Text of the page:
WAN Small Spaces Award 2015 Winners Announced

Lydia O’Callaghan
08 Mar 2016

META-Project and Map13 Barcelona are crowned joint winners

It is with great pleasure that we champion both architectual firms, META-Project and Map13 Barcelona, as the winners of the WAN Small Spaces Award 2015. META-Project came first in the permanent sub-category for their striking Water Tower Renovation project and Map13 Barcelona came first in the temporary sub-category for their impressive Brick-topia scheme.   

The winners were selected from 12 shortlisted projects that were chosen by our jury panel. This year’s panel were: James Furzer, Architect at Spatial Design Architects, Naomi Milgrom AO, Chair of the Naomi Milgrom Foundation, Doan Thanh Ha, Founder of H&P Architects, and Carl Turner Founding Director of Carl Turner Architects.


Attracting wide spread attention from the public and the residences, META-Project adaptively renovated the water tower in an attempt to engage community life. Located in the campus of a rundown military factory, formerly known as the People's Liberation Army No.1102 Factory that was founded in 1959 during the Great Leap Forward. Naomi felt the scheme was: “Imaginative upscaling and reimagining of a historic structure.”

The water tower is re-interpreted and transformed into a new type of ‘public folly’ - an ambiguous built object that transcends the common usage to which it belongs, and suggests some other public purpose. On the outside it forms an attractive intervention in the urban landscape, and on the inside it offers a space for public activities for the nearby communities. James commented: “The juxtaposition between the urban exterior and the colourful internal public space is simply beautiful and engaging. The water tower has had a second breath of life, which has become a heartbeat for the local community progression.” Carl went on to say: “An interesting example of how architecture can adopt memory as a means to deliver community engagement.”

The ‘public folly’ can now house a number of activities, including: casual gathering, movies, performance and a mini-café. It invites people to engage and rethink the co-existence of history and contemporary reality. Doan concluded: “This is an interesting example of the ability to restore the likely disappeared space and usher in common space for future community from the closed past.”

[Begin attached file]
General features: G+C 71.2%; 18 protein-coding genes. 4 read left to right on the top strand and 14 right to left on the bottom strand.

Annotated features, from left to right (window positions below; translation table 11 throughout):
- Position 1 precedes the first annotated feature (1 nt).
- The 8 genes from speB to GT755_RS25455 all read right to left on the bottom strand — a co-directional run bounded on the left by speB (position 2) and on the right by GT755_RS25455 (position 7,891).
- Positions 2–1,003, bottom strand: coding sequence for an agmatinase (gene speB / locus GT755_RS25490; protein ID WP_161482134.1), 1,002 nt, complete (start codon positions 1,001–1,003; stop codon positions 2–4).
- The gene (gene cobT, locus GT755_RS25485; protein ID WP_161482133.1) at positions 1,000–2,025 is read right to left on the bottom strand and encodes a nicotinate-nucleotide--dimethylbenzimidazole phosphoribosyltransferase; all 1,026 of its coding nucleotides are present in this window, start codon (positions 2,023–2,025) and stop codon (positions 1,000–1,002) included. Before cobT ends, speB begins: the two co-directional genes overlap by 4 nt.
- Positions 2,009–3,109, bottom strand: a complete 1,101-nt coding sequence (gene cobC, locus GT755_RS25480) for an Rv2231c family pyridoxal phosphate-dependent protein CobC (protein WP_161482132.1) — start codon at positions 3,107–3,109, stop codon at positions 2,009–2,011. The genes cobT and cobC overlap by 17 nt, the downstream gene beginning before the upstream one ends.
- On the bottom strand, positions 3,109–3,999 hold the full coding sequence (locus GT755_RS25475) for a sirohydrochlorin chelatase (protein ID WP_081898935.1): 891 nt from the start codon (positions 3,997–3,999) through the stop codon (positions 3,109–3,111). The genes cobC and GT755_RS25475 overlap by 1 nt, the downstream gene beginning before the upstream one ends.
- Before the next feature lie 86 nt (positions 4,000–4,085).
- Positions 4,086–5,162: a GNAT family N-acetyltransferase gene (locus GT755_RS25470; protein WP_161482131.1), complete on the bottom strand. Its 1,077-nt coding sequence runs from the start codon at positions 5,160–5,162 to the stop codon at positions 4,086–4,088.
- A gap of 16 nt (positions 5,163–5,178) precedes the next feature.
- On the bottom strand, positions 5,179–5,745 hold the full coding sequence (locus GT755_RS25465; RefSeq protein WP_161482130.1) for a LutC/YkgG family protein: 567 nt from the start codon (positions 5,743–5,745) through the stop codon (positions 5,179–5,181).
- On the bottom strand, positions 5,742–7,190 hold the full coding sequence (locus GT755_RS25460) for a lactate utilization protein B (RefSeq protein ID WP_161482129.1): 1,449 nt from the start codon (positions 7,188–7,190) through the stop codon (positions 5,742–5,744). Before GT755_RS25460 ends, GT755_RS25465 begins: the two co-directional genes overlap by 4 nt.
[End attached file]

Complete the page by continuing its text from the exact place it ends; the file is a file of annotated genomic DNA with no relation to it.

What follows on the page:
Brick-topia was the winning project of a competition to build a pavilion at the International Festival of Architecture Eme3, in Barcelona. An unreinforced masonry shell made of brick using a traditional construction technique called tile vault, the scheme was the result of the combination of the latest structural analysis and form-finding computational tools with a traditional, sustainable, cheap and effective construction technique. “An interesting example of how traditional techniques can be deployed to realise challenging geometries” stated Carl. 

The shape of the pavilion is the outcome of a thorough design process optimising the structure through geometry with the software RhinoVault. James was particularly taken with this scheme, saying: “This project is a fantastic piece of architecture. The form allows the user to experience the shelter in a way that makes them think about the construction prior to their interaction. A heavy, solid material, that creates a light, soft tensile-like structure. Exploring the boundaries of brick construction superbly! A striking piece of architecture that successfully uses innovation to create something of beauty.” Naomi went on to say the project had a: “Highly expressive use of material using traditional vaulting techniques.”

The unreinforced masonry shell showed a complex geometry with a thickness ranging from 65 mm to 118 mm and it was designed to present challenging features in terms of structure and construction. Impressed with the use of material, Doan commented that this was: “A step that broadens the knowledge of use of bricks in architecture and gives inspiration to the future applications featured with brick material.”

The strong constraints on budget and time also required innovation in the construction process. The pavilion was built in three weeks and within that time a new falsework system was developed using scaffolding, cardboard, wire, and steel rods. The system allowed a quick, economic and low-tech construction available in almost any kind of context.

We’d like to take the opportunity to thank not only the jury, but all who entered their projects into the 2015 WAN Small Spaces Award. 

Lydia O’Callaghan

Awards Coordinator

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